the world. They profited by the unhappy fate of Constantinople; for by
liberally receiving the learned emigrants on that distressful occasion,
they were largely repaid by their arts and sciences, and still more
abundantly by their language, whereby they were enabled to read and to
translate those ancient manuscripts, which the Greeks had saved out of
the wreck of their country. The art of printing, which was established
soon after, was the means of quickly disseminating those treasures of
knowledge, and concurred with the fall of the eastern empire to form an
epoch for the advancement of learning, unparalleled in the annals of

The end of the 15th century, and the whole of the 16th, were chiefly
employed by the Italians in the study and in the translation of the
old Greek authors. The geometry of the ancient Greeks, as well as the
arithmetic in numbers and species of the Arabians, were cultivated;
but both remained, as it were, sciences by themselves, unassisting to,
or at best but weak and reluctant auxiliaries to the philosophy of the
schools: and indeed how could the abstracted doctrines of numbers and
quantities be strained to co-operate with a system, in which neither
the laws of motion, nor any but the superficial, and often delusive
properties of matter, were to be met with? The genius of the Greeks, all
acute and brilliant as it was, had never been properly directed to the
interpretation of nature, and was indeed unfit (as Lord Bacon pronounced)
for a study that made so slow and painful a progress, by re-iterated and
varied experiments and observations. It was no wonder then, if the _mixed
mathematics_, as they are called, descended to the moderns in a state
no-wise corresponding to the elegance and certainty of those parts of the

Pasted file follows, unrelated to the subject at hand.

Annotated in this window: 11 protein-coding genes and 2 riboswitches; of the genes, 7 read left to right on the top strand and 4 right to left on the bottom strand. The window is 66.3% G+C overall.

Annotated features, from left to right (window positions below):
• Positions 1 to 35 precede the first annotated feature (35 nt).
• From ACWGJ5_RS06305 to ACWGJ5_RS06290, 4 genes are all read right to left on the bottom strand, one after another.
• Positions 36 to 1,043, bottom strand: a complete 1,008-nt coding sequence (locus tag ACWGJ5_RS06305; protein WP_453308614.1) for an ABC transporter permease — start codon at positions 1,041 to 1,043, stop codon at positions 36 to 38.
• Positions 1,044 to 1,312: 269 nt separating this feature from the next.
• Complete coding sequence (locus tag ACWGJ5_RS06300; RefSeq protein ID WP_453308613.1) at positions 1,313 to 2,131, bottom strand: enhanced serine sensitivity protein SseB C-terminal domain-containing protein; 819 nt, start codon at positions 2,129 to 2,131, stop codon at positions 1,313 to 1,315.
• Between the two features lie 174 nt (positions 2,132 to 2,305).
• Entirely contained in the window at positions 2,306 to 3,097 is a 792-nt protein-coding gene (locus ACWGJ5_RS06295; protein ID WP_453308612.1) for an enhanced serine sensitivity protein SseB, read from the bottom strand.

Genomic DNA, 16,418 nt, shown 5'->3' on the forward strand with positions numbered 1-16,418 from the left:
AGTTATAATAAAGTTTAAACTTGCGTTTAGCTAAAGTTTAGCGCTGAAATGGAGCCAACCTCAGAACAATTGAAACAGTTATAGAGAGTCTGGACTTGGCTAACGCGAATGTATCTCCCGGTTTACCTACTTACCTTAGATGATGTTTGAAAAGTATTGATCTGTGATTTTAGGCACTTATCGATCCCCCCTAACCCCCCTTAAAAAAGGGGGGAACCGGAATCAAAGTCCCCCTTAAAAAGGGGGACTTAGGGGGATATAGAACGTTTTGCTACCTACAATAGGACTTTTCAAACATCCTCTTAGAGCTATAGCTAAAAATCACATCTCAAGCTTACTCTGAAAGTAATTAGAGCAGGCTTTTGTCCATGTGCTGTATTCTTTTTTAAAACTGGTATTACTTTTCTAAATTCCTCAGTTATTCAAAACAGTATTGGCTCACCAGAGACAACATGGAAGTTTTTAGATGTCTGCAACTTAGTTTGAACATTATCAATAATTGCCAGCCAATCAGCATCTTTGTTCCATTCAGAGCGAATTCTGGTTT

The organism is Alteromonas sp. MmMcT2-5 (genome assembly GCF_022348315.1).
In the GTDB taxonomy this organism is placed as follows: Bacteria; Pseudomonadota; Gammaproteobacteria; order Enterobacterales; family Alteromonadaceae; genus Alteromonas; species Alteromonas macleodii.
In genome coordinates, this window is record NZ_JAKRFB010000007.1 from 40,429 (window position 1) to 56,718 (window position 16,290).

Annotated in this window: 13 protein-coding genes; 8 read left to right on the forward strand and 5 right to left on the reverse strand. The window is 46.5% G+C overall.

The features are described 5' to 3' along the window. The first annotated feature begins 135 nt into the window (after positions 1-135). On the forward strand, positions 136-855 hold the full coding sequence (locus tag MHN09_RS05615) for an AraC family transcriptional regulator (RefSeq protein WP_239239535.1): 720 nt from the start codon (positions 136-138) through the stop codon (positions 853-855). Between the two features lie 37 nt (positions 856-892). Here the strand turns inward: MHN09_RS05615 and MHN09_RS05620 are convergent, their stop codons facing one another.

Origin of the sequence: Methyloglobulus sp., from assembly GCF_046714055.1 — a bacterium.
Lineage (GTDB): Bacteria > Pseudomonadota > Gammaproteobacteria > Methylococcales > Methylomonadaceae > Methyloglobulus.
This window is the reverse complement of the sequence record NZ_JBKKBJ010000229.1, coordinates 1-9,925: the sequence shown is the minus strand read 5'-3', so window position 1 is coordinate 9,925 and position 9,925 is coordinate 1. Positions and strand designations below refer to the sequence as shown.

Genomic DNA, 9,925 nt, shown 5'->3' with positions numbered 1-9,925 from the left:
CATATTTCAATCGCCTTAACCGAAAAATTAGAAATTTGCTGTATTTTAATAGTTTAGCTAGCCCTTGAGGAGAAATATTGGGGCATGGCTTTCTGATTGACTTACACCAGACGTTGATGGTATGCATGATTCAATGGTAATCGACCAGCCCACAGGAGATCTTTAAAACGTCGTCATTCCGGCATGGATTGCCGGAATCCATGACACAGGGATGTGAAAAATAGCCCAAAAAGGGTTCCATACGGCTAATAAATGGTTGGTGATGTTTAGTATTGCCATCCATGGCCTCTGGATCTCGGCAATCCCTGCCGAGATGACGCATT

science which were elementary and pure; and that those mixed parts should
have been found defective and erroneous, in proportion (if I may so
express myself) to the physical considerations that were to be taken into
the inquiry. The imperfection of the ancients, with regard to natural
philosophy, was not perceived at that time; nay, at the period we are
treating of, the learned were firmly persuaded of the contrary, and that
all that was wanting to be known concerning the laws of nature, and the
properties of matter, was to be taken either directly, or by deduction,
from the physics of ARISTOTLE. It was not till the 17th century was
somewhat advanced, that men of science began to listen to Lord BACON and
GALILEO, the great founders of the experimental and the true philosophy.

Mean while, in the beginning of the 16th century, unqualified as the
Italians then were for entering upon physico-mathematical inquiries[3],
they nevertheless made the attempt, and in particular took the theory
of projectiles into consideration. Some imagined that a body impelled
with violence, such as a ball discharged from a cannon, moved in a right